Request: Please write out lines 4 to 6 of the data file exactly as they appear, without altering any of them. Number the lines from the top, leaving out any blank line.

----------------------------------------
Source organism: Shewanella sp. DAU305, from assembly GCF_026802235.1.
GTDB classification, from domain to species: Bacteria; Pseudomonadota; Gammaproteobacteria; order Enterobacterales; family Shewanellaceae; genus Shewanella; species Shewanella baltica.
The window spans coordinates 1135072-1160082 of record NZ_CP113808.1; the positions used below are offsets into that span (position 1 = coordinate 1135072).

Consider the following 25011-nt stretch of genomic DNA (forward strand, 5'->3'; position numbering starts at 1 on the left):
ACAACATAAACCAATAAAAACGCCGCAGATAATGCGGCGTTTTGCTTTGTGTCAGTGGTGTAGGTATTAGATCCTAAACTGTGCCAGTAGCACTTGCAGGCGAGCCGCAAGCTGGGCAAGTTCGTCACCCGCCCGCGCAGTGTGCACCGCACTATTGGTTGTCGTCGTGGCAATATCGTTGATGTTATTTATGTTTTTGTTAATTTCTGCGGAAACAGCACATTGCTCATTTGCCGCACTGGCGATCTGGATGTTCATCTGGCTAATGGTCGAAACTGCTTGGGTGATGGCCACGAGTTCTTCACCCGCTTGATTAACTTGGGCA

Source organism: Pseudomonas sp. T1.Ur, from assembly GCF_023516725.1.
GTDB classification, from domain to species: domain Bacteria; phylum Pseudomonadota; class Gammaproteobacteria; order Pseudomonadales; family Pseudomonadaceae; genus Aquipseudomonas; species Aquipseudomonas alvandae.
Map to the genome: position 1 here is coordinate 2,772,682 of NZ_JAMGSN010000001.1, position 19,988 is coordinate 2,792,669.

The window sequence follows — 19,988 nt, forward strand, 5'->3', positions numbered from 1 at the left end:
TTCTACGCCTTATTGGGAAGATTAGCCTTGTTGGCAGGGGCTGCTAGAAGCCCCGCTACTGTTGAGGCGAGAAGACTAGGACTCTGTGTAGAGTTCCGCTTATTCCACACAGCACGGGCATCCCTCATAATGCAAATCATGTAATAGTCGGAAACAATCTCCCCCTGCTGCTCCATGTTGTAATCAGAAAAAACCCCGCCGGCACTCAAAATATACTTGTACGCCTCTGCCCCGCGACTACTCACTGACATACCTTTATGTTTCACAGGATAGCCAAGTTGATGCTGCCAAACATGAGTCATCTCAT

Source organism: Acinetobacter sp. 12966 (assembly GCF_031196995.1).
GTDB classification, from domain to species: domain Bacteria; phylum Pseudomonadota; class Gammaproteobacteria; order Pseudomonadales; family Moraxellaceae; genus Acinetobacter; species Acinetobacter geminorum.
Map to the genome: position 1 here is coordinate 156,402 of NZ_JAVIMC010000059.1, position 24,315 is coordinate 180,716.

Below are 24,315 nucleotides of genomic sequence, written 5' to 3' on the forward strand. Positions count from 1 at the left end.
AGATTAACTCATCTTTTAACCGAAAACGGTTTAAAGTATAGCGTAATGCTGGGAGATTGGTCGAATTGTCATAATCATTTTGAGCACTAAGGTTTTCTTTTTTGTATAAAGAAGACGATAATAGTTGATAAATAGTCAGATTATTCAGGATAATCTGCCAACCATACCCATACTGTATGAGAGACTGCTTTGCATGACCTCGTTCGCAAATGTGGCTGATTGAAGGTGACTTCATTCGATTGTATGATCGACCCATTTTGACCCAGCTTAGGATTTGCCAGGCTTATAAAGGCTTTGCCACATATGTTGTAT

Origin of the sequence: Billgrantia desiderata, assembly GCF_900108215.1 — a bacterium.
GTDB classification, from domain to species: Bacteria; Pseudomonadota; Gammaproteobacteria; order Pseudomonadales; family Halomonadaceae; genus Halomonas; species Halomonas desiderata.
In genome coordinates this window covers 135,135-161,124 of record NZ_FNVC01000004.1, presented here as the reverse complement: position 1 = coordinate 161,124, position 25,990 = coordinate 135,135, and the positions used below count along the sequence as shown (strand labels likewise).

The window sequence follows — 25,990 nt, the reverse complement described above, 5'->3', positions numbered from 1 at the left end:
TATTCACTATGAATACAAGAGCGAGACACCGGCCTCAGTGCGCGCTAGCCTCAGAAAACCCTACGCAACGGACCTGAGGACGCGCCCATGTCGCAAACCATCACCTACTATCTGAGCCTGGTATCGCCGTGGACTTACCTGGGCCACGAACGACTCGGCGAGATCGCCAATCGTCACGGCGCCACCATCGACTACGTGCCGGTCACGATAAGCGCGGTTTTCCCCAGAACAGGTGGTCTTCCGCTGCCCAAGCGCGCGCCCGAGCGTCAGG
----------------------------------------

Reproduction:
Consider the following 25011-nt stretch of genomic DNA (forward strand, 5'->3'; position numbering starts at 1 on the left):
ACAACATAAACCAATAAAAACGCCGCAGATAATGCGGCGTTTTGCTTTGTGTCAGTGGTGTAGGTATTAGATCCTAAACTGTGCCAGTAGCACTTGCAGGCGAGCCGCAAGCTGGGCAAGTTCGTCACCCGCCCGCGCAGTGTGCACCGCACTATTGGTTGTCGTCGTGGCAATATCGTTGATGTTATTTATGTTTTTGTTAATTTCTGCGGAAACAGCACATTGCTCATTTGCCGCACTGGCGATCTGGATGTTCATCTGGCTAATGGTCGAAACTGCTTGGGTGATGGCCACGAGTTCTTCACCCGCTTGATTAACTTGGGCA

Source organism: Pseudomonas sp. T1.Ur, from assembly GCF_023516725.1.